However, while the need for fairness in AI and more specifically in healthcare ML algorithms (HMLA) is widely acknowledged as an urgent task (Shin and Park 2019), the very concept of fairness as an ethical value has not been sufficiently explored thus far. Our paper aims to fill this gap and address the AI ethics principle of fairness from a conceptual standpoint, drawing insights from accounts of fairness elaborated in the framework of moral philosophy and using them to conceptualise fairness as an ethical value and redefine fairness in HMLA accordingly.

To achieve our goal, from a methodological standpoint, we conducted a literature review of the concept of fairness underlying both the technical literature on AI and HMLA and the literature in the field of moral philosophy. In this way, we pursued a clarification of the concept of fairness as an ethical value that we consider preliminary to any eventual attempt to integrate fairness—and, more generally, any ethical value or principle—into technological design. In this regard, our inquiry does not overlap with but might be beneficial to the attempts at ethical design developed by safe-by-design (SBD) (Baum 2016) and value-sensitive design (VSD) approaches (van den Hoven, Vermaas and van de Poel 2015; Friedman et al. 2017; Umbrello 2020), especially in the framework of the ethical design of AI for the social good (Umbrello and van de Poel 2021).

The paper is structured as follows. In the second section, we provide an overview of the state of the art of the discussion of the AI ethics principle of fairness in HMLA and show that the concept of fairness underlying this debate is framed in purely distributive terms and overlaps with non-discrimination, which is defined in turn as the absence of biases. At the end of the section, we question whether the concept of fairness so understood is adequate for the discussion of fairness in HMLA or whether the latter calls for a more complex concept of fairness that requires more than just non-discrimination and an exclusively distributive dimension, and that includes features and criteria that extend beyond the consideration of biases.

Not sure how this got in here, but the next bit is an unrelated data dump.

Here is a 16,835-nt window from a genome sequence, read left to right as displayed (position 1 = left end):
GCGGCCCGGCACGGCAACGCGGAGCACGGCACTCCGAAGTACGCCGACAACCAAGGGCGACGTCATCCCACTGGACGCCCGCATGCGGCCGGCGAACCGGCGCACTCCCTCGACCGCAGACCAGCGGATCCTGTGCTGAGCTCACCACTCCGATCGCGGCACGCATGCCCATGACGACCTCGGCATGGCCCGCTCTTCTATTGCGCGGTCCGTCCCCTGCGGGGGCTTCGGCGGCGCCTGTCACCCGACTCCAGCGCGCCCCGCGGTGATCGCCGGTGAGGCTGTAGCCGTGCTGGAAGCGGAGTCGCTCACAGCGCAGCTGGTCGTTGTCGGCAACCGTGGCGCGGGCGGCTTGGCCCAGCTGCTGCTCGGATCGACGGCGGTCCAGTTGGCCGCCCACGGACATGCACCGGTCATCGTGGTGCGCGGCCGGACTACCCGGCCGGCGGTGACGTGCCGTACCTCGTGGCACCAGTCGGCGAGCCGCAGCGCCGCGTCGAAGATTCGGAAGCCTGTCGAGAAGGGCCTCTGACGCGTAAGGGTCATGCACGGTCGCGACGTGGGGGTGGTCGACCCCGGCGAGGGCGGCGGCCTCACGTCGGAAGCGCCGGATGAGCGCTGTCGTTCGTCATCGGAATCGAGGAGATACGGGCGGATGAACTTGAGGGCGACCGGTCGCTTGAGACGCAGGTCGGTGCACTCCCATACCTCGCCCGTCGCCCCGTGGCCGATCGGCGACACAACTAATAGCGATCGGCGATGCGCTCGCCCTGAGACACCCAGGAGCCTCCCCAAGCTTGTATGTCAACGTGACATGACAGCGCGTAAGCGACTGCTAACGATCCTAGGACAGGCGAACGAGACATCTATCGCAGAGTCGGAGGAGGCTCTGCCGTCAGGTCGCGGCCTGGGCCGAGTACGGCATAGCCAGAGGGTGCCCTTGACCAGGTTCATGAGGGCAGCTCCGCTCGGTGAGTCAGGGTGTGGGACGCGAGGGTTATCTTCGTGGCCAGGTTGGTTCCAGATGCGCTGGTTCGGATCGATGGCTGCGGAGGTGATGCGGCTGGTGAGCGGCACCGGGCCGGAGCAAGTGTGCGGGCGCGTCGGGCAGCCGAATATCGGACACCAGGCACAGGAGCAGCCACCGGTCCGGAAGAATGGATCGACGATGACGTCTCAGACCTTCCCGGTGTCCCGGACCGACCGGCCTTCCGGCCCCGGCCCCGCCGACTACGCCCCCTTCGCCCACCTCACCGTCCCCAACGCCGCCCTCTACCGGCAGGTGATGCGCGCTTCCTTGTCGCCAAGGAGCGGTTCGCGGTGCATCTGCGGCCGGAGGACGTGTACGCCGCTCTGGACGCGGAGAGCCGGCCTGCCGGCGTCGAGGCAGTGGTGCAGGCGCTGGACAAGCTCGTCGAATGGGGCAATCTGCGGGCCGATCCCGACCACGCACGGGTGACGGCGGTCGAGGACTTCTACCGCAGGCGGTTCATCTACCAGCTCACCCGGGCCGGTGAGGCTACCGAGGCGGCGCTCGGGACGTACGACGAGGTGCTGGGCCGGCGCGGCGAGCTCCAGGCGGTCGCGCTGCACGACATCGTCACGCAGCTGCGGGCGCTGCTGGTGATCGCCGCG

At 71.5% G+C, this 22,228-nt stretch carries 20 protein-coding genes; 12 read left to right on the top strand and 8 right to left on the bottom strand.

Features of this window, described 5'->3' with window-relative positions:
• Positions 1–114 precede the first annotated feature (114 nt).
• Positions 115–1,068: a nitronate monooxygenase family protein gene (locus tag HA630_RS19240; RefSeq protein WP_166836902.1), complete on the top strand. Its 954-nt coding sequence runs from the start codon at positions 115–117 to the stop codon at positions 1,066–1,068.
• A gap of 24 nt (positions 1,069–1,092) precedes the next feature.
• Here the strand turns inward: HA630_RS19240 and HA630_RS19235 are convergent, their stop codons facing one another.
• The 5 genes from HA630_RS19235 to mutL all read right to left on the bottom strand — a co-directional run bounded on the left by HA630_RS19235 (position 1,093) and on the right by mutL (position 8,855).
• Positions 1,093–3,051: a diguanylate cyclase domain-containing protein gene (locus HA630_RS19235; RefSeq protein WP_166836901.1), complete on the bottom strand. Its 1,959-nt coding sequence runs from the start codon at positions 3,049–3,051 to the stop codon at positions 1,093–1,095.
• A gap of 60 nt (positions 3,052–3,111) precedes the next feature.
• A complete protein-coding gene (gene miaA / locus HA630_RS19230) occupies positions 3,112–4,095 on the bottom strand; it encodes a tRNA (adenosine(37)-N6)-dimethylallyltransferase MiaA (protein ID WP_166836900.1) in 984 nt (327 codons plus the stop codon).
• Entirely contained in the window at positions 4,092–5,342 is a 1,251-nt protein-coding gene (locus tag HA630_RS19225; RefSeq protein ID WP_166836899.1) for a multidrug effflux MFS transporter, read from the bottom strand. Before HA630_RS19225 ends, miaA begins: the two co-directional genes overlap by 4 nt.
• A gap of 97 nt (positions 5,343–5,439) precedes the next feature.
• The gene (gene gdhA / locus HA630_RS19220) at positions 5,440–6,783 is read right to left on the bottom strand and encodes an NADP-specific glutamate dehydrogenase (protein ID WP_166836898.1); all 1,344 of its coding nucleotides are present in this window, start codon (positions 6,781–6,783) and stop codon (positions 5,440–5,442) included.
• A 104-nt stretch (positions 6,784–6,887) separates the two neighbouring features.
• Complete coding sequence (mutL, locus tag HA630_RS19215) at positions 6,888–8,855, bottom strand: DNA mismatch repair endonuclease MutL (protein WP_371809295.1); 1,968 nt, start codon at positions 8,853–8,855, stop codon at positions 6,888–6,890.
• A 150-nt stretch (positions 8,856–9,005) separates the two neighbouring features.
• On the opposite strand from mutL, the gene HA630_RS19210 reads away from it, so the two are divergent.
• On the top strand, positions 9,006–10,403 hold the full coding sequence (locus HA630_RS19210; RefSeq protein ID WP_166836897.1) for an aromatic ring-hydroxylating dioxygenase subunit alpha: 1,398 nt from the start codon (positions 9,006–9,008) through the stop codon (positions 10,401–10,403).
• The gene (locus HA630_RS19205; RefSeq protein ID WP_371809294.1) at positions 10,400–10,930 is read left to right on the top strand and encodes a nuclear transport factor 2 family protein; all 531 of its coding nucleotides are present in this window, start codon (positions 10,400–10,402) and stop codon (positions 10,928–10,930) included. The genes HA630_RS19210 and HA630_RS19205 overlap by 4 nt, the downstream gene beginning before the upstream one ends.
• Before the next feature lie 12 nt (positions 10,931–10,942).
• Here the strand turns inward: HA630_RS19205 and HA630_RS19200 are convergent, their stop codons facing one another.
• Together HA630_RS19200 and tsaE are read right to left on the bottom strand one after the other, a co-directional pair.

In the third section, we pursue an ethical inquiry into the concept of fairness and argue that fairness ought to be conceived of as an ethical value. After clarifying the relationship between fairness and non-discrimination, we show that the two do not overlap and that fairness requires much more than just non-discrimination. Moreover, we highlight that fairness not only has a distributive but also a socio-relational dimension. Finally, we pinpoint the constitutive components of fairness. In doing so, we base our arguments on a renewed reflection on the concept of respect, which goes beyond the idea of equal respect to include respect for individual persons.